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Now, that we're past the technical (yet incredibly useful) tricks, let's get down to the good stuff, the perfectly orange juicy mango part: the photo MAKING process. FACT: using these fundamentals, you can improve your photography 1000 fold in 2.7 seconds.

 

Also, what's so interesting about making photos is that everyone has different perspectives and moments that they are drawn to. While I'm drawn to happy, loud, goofy, and emotional moments, other people may be drawn to more quiet or scenic moments. We each have our own personal vision and story to tell. Using composition, perspective and lighting is how we tell it.

 

 

Composition

Composition is how you arrange/place the visual elements you're photographing, within your frame. Essentially, it's what you decide to include within your camera frame to tell your desired story. To me, that's what photography is: telling stories with photos, whatever that story may be.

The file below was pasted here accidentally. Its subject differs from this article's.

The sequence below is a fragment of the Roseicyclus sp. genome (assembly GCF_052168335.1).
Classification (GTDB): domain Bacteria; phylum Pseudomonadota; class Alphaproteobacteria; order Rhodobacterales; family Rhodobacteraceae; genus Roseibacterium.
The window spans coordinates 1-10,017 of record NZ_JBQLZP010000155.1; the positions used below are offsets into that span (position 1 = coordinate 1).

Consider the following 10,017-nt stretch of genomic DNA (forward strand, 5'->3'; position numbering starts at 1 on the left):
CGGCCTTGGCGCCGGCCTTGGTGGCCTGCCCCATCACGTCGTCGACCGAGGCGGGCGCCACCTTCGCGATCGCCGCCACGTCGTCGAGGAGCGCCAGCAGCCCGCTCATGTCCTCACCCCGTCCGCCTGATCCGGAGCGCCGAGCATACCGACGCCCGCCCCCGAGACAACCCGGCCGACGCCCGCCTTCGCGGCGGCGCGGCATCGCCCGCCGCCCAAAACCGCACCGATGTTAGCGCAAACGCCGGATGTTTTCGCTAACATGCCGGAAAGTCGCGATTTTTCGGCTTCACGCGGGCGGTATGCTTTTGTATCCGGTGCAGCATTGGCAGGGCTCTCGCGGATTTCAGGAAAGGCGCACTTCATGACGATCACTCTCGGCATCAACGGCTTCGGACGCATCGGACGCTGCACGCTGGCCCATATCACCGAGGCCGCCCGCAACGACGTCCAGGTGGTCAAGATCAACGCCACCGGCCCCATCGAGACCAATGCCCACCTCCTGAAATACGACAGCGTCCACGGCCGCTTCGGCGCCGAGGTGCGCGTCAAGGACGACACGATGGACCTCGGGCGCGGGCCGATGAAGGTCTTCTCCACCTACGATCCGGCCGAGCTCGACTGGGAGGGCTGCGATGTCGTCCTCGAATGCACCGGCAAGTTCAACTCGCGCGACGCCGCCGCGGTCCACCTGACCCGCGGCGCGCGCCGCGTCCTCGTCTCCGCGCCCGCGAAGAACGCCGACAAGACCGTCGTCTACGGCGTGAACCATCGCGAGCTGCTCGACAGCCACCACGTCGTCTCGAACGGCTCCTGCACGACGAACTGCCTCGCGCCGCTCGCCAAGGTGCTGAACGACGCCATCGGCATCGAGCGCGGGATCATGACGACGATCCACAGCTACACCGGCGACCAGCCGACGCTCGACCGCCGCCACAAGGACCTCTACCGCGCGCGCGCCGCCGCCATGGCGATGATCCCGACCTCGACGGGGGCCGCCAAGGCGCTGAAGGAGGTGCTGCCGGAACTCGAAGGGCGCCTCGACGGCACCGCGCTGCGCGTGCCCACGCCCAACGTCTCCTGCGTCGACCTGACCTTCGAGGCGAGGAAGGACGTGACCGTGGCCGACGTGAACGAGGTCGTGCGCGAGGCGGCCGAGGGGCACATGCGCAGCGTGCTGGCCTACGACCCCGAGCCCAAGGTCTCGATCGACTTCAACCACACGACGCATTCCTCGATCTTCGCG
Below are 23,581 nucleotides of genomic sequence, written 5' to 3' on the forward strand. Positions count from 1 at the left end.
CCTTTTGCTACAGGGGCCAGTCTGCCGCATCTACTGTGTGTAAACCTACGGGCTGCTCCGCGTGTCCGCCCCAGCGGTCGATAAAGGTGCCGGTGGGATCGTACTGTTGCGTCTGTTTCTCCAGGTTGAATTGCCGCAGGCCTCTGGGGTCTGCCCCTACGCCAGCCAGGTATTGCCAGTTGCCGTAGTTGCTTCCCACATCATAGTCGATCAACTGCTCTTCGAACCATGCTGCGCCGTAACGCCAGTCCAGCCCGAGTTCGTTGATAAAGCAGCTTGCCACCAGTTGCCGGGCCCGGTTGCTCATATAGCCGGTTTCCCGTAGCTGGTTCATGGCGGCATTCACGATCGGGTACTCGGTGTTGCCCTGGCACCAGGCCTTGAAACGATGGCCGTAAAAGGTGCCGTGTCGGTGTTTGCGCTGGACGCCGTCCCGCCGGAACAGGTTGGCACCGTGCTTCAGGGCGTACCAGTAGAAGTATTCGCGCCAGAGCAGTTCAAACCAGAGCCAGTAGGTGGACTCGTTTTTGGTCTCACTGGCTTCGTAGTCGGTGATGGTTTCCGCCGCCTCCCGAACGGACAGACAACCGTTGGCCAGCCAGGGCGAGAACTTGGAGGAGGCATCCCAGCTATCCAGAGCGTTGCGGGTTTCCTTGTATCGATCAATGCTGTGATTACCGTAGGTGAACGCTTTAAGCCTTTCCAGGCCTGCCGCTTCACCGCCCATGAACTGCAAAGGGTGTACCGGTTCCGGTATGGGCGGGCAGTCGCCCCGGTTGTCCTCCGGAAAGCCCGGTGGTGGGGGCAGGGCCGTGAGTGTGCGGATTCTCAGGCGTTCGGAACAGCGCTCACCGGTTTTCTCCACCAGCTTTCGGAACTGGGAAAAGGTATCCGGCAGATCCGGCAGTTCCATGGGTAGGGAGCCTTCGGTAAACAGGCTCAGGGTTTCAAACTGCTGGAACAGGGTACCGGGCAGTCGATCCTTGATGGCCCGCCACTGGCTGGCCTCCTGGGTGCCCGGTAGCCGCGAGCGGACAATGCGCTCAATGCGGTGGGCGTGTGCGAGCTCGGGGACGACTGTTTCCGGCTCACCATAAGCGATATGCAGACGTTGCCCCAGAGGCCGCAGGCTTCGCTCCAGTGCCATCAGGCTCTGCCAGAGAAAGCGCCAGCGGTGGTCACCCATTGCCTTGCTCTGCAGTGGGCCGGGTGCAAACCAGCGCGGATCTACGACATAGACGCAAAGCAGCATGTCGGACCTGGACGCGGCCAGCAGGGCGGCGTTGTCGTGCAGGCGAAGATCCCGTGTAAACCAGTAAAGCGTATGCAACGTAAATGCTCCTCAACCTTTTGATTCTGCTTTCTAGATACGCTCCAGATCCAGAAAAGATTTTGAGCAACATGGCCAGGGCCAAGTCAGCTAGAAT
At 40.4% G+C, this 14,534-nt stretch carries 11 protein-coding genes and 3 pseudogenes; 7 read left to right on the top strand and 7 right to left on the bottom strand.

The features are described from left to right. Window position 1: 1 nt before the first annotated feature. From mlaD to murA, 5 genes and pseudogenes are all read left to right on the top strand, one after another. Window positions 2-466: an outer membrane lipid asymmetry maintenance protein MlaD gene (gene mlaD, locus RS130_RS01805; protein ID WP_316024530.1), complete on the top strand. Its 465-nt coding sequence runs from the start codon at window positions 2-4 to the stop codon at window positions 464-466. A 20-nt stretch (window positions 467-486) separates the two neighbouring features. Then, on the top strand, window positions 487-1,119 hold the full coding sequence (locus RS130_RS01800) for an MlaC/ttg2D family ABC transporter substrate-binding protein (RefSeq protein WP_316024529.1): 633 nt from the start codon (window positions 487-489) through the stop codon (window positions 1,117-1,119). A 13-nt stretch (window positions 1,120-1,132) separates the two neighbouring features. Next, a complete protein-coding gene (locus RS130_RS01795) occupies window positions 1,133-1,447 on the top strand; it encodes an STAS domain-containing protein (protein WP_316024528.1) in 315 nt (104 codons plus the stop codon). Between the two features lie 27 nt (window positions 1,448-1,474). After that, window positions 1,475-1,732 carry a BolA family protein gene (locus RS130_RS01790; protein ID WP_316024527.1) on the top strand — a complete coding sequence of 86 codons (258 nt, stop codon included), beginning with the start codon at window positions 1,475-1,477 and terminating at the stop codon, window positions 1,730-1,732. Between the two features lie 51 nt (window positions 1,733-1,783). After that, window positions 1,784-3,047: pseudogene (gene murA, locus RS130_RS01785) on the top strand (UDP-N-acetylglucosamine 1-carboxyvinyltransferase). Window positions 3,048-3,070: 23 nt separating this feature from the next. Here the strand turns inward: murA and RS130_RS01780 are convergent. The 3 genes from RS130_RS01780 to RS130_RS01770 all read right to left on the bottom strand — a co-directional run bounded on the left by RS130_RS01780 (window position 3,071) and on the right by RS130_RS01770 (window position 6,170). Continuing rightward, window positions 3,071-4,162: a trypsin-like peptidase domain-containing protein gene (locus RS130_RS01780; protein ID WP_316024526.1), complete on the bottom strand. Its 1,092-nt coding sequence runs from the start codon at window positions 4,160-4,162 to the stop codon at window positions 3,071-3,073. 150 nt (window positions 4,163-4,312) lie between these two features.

Next time you're taking a photo, think about what you're including in your frame. If it's your kid's soccer game try moving yourself so the background includes the soccer goal and not a garbage can, or if it's a photo with your girlfriends while you're out to coffee, include the coffee cups in the foreground to tell part of that coffee story. 

 

4 Tips to Make Your Composition More Aesthetically Pleasing:

  1. Keep your horizon line straight -  I don't want to feel like the subjects are falling out of the photos or that trees are growing sideways if they aren't. Keep your photos true to life. This little trick also makes travel and sunset photos SO much better. The horizon is ALWAYS straight and buildings are mostly straight (although in Paris and Venice there are a hell of a lot of crooked sinking buildings which are fun to photograph too!). It's only when you're photographing the buildings straight on will you see that they really are crooked.